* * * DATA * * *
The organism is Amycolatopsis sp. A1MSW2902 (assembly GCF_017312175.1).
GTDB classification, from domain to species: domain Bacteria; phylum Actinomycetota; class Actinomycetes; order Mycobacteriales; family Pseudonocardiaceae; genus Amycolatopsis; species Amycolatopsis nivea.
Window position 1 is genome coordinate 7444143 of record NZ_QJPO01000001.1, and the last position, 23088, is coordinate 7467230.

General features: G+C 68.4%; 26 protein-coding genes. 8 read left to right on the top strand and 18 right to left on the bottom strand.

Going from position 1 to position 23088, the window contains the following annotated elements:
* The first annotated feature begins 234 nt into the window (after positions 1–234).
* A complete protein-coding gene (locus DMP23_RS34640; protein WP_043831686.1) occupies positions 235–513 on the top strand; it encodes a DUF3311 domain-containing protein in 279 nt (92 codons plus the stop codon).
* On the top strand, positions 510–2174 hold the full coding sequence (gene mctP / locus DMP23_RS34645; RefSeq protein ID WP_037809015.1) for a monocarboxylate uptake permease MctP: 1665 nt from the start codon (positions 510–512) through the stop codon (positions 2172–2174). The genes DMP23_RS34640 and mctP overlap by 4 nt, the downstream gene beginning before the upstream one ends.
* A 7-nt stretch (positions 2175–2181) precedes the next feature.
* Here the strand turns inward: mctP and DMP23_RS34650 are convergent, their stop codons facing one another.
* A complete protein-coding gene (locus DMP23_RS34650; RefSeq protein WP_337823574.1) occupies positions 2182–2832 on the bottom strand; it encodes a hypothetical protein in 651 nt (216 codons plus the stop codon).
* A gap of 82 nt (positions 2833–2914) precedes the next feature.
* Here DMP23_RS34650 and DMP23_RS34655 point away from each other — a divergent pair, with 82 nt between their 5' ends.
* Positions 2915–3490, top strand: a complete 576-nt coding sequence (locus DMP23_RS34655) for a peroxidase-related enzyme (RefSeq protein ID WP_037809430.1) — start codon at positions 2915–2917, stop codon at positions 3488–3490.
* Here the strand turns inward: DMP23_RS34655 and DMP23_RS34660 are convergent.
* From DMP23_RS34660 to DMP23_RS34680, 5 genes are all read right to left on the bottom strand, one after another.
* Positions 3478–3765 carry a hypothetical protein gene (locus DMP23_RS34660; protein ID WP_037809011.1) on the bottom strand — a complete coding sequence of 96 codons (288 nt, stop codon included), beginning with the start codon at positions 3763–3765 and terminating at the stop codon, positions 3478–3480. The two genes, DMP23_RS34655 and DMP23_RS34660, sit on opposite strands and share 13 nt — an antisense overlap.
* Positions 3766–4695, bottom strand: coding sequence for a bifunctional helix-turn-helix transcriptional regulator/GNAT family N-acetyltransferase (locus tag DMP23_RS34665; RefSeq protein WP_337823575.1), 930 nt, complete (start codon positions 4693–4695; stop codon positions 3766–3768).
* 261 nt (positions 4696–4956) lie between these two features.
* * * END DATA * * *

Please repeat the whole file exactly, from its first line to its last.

The organism is Amycolatopsis sp. A1MSW2902 (assembly GCF_017312175.1).
GTDB classification, from domain to species: domain Bacteria; phylum Actinomycetota; class Actinomycetes; order Mycobacteriales; family Pseudonocardiaceae; genus Amycolatopsis; species Amycolatopsis nivea.
Window position 1 is genome coordinate 7444143 of record NZ_QJPO01000001.1, and the last position, 23088, is coordinate 7467230.

General features: G+C 68.4%; 26 protein-coding genes. 8 read left to right on the top strand and 18 right to left on the bottom strand.

Going from position 1 to position 23088, the window contains the following annotated elements:
* The first annotated feature begins 234 nt into the window (after positions 1–234).
* A complete protein-coding gene (locus DMP23_RS34640; protein WP_043831686.1) occupies positions 235–513 on the top strand; it encodes a DUF3311 domain-containing protein in 279 nt (92 codons plus the stop codon).
* On the top strand, positions 510–2174 hold the full coding sequence (gene mctP / locus DMP23_RS34645; RefSeq protein ID WP_037809015.1) for a monocarboxylate uptake permease MctP: 1665 nt from the start codon (positions 510–512) through the stop codon (positions 2172–2174). The genes DMP23_RS34640 and mctP overlap by 4 nt, the downstream gene beginning before the upstream one ends.
* A 7-nt stretch (positions 2175–2181) precedes the next feature.
* Here the strand turns inward: mctP and DMP23_RS34650 are convergent, their stop codons facing one another.
* A complete protein-coding gene (locus DMP23_RS34650; RefSeq protein WP_337823574.1) occupies positions 2182–2832 on the bottom strand; it encodes a hypothetical protein in 651 nt (216 codons plus the stop codon).
* A gap of 82 nt (positions 2833–2914) precedes the next feature.
* Here DMP23_RS34650 and DMP23_RS34655 point away from each other — a divergent pair, with 82 nt between their 5' ends.
* Positions 2915–3490, top strand: a complete 576-nt coding sequence (locus DMP23_RS34655) for a peroxidase-related enzyme (RefSeq protein ID WP_037809430.1) — start codon at positions 2915–2917, stop codon at positions 3488–3490.
* Here the strand turns inward: DMP23_RS34655 and DMP23_RS34660 are convergent.
* From DMP23_RS34660 to DMP23_RS34680, 5 genes are all read right to left on the bottom strand, one after another.
* Positions 3478–3765 carry a hypothetical protein gene (locus DMP23_RS34660; protein ID WP_037809011.1) on the bottom strand — a complete coding sequence of 96 codons (288 nt, stop codon included), beginning with the start codon at positions 3763–3765 and terminating at the stop codon, positions 3478–3480. The two genes, DMP23_RS34655 and DMP23_RS34660, sit on opposite strands and share 13 nt — an antisense overlap.
* Positions 3766–4695, bottom strand: coding sequence for a bifunctional helix-turn-helix transcriptional regulator/GNAT family N-acetyltransferase (locus tag DMP23_RS34665; RefSeq protein WP_337823575.1), 930 nt, complete (start codon positions 4693–4695; stop codon positions 3766–3768).
* 261 nt (positions 4696–4956) lie between these two features.